By Kevin Reynolds (@deckacards)
I spent a lot of time defending Matt Adams last year. Understandable. He’s a polarizing player, much like Chris Duncan was during his time in the Redbird dugout. Many fans wanted his playing time cut, his role reduced, and ultimately applauded the trade that banished him from Mike Matheny‘s lineup card. I, however, felt the move was ill-timed, poorly conceived, and in the end, a waste of resources.
Certainly not because I thought Adams should have been the starting first baseman. No, I wanted Adams to get more playing time because the Cardinals needed production from anywhere they could find it, and first base – Adams’ natural position – was the path of least resistance to finding that production.
Except for the Carpenter Commitment.
COMMITMENT OR CONUNDRUM?
Over the offseason, before the start of the 2017 campaign, Mozeliak publicly anointed Matt Carpenter the every day, without a doubt, wouldn’t-be-moved-come-Hell-or-high-water starter at first. The statement was a curious one considering Carpenter’s versatility, Jhonny Peralta‘s questionable ability to perform, and the potential inclusion of four or five (maybe even six!) infielders capable of playing first base on the eventual 25-man roster.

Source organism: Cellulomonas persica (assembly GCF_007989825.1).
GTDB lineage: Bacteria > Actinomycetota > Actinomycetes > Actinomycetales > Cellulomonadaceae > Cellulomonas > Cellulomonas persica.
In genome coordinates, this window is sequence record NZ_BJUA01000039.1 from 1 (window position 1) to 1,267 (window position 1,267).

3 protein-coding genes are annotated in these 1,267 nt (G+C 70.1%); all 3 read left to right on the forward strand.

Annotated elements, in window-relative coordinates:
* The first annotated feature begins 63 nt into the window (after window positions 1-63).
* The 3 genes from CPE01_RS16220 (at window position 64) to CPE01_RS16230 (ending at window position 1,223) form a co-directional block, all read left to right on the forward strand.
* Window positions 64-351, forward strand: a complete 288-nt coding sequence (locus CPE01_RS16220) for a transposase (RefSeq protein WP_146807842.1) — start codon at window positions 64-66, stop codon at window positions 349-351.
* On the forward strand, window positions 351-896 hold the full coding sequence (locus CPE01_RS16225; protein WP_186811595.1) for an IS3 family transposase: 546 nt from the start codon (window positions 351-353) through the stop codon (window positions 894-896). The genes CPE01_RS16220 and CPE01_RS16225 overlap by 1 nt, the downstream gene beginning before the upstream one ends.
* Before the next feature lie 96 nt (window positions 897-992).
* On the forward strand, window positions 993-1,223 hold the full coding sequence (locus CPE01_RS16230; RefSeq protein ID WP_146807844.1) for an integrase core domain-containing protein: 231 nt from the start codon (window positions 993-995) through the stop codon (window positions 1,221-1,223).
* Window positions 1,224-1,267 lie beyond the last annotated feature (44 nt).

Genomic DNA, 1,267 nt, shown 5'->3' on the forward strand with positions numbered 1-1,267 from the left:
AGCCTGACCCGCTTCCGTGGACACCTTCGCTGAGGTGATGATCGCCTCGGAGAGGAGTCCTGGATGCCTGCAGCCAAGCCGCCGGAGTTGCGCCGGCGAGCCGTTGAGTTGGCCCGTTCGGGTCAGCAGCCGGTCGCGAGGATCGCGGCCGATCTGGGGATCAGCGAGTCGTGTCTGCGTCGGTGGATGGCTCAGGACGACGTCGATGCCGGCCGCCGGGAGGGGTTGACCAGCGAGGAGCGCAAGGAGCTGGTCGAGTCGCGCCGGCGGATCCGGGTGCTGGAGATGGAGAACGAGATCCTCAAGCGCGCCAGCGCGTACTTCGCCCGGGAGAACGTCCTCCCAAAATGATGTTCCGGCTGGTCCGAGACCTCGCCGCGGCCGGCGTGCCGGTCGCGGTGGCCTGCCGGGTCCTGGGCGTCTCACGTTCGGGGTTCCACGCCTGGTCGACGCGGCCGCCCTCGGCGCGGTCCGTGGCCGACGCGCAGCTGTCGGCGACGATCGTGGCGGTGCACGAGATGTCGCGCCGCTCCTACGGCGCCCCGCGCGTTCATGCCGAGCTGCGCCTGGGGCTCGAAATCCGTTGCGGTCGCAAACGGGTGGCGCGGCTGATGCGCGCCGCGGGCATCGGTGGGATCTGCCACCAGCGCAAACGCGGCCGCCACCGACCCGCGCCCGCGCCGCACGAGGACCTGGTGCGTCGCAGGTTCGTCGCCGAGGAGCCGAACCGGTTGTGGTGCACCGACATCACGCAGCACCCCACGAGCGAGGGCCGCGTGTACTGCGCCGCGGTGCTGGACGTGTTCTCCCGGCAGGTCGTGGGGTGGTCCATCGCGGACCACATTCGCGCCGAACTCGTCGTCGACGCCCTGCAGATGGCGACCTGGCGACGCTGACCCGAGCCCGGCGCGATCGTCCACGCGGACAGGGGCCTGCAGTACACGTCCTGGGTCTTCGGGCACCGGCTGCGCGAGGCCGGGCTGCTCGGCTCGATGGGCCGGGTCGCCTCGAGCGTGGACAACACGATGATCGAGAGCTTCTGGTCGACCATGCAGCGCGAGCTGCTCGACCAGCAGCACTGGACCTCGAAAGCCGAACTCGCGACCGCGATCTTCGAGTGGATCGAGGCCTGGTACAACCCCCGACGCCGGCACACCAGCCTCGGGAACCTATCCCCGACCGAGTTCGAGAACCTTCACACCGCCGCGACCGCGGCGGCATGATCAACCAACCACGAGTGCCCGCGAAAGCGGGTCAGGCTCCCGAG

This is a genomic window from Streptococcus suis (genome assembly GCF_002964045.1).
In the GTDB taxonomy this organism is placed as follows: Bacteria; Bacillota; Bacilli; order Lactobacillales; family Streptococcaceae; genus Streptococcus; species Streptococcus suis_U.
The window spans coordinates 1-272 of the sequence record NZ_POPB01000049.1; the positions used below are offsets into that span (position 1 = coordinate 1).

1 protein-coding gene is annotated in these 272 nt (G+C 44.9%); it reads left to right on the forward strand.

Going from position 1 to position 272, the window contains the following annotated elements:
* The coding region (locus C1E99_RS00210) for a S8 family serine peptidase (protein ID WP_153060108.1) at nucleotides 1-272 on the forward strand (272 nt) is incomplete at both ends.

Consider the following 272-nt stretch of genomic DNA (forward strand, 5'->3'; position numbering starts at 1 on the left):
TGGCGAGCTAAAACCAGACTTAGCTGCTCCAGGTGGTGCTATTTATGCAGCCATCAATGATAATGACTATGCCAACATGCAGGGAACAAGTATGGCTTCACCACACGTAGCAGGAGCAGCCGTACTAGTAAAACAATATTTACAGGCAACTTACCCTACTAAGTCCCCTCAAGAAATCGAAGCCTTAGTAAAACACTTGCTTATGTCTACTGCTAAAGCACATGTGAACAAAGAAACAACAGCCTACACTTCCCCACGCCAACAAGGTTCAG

But Carpenter was his man, and that was that.
After that statement, I was asked during a roundtable discussion who would be playing third base by the end of 2017. My answer: Matt Carpenter.
“No, no…he’s committed to first base. They won’t move him back to third.”
But I was convinced.
Not because Carpenter couldn’t play first or because he was a good defensive third baseman (he’s not). And it didn’t have anything to do with the ability – or inability – of Gyorko, Peralta, or any other 3B option (although, I did note that I didn’t think Peralta would make it through the year). It was based on one simple truth.